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Print 13 comment(s) - last by KOOLTIME.. on Dec 19 at 5:02 PM


  (Source: security-faqs.com)
He was also ordered to pay $650,000 in forfeiture

A Swedish man was sentenced to four years in prison after pleading guilty to selling rogue antivirus software in an international cybercrime ring.

Mikael Patrick Sallnert, 37, was sentenced by Chief U.S. District Judge Marsha J. Pechman in the Western District of Washington. He received a four-year prison sentence and was ordered to pay $650,000 in forfeiture.

Sallnert was a credit card processor in an international cybercrime ring. He sold rogue antivirus software, or "scareware," which advertises that it will protect a user's computer from viruses, but instead does the opposite.

About 960,000 people were affected, and the cybercrime ring netted about $71 million from the scheme.

Sallnert was arrested in Denmark in January 2012 and extradited to the United States in March. He plead guilty in August to one count of conspiracy to commit wire fraud and one count of accessing a protected computer in furtherance of fraud.

“Mikael Patrick Sallnert played an instrumental role in carrying out a massive cybercrime ring that victimized approximately 960,000 innocent victims,” said Assistant Attorney General Lanny A. Breuer.  “By facilitating payment processing, Sallnert allowed the cybercrime ring to collect millions of dollars from victims who were duped into believing their computers were compromised and could be fixed by the bogus software created by Sallnert’s co-conspirators.  Cybercrime poses a real threat to American consumers and businesses, and the Justice Department is committed to pursuing cybercriminals across the globe.”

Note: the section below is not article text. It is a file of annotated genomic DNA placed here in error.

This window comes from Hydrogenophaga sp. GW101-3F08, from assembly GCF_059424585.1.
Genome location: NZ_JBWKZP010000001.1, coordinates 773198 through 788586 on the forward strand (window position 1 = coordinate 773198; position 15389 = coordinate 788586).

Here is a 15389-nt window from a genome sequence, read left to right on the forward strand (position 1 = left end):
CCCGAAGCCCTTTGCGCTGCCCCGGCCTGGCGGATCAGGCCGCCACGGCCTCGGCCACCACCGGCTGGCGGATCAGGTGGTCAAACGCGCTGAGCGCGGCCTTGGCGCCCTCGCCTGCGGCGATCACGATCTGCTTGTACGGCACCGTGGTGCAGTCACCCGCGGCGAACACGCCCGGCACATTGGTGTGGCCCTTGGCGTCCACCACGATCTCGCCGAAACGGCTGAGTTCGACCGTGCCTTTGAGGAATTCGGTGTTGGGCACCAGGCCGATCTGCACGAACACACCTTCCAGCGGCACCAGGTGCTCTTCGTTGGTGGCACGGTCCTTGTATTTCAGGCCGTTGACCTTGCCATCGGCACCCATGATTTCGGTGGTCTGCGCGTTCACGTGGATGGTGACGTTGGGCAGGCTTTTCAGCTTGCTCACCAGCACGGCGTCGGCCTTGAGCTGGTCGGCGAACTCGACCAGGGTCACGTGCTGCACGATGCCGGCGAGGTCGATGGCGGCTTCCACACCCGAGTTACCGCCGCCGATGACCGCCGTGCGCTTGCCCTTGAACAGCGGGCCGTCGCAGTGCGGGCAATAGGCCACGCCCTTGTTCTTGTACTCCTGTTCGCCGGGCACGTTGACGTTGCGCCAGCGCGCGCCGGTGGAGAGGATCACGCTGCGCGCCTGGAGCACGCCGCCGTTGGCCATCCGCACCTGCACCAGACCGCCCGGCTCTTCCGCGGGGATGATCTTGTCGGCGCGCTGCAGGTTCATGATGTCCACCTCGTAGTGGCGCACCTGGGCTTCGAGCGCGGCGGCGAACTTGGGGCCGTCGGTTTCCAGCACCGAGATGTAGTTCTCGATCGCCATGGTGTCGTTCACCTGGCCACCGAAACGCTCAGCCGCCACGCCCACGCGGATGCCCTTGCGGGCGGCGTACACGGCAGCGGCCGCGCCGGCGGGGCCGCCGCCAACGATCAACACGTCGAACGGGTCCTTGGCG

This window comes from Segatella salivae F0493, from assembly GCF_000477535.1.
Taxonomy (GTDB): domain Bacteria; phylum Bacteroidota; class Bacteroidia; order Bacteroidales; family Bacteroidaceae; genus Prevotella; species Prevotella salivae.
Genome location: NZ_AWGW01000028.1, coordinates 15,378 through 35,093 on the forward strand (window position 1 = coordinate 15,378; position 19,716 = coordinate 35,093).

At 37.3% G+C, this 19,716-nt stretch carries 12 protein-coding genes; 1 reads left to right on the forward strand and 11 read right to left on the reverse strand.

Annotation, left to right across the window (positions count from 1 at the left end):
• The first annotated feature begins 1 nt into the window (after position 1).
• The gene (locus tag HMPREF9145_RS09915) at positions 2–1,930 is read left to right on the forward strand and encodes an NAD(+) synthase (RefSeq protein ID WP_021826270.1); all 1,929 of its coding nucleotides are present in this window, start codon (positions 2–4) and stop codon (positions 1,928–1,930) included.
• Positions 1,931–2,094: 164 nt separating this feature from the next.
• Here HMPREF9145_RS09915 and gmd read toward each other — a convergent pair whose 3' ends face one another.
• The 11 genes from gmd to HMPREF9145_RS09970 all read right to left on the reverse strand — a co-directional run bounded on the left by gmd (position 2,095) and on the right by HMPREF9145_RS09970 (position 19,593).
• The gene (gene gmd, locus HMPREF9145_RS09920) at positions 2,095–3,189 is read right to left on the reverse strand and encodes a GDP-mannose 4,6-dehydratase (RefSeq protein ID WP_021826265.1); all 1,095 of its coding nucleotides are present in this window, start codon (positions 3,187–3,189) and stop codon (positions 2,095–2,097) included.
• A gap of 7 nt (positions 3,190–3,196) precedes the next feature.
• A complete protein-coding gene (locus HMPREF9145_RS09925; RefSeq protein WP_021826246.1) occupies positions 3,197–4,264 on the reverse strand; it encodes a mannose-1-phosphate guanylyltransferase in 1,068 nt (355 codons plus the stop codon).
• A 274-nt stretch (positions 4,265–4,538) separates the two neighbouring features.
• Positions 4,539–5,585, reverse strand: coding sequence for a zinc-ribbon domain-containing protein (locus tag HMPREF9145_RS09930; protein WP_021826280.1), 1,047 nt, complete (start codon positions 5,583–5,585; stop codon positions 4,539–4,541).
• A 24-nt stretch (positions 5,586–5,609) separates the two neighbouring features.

Earlier this year, Symantec was sued for allegedly selling scareware. James Gross from Washington State filed the suit against Symantec in a court in the Northern District of California, hoping that it will turn into a class action covering anyone that has purchased Symantec software. Gross alleges that the firms Registry Mechanic software installed on his computer told him that it had found multiple errors with his machined and after paying the $29.95 for the software, he alleges it did nothing.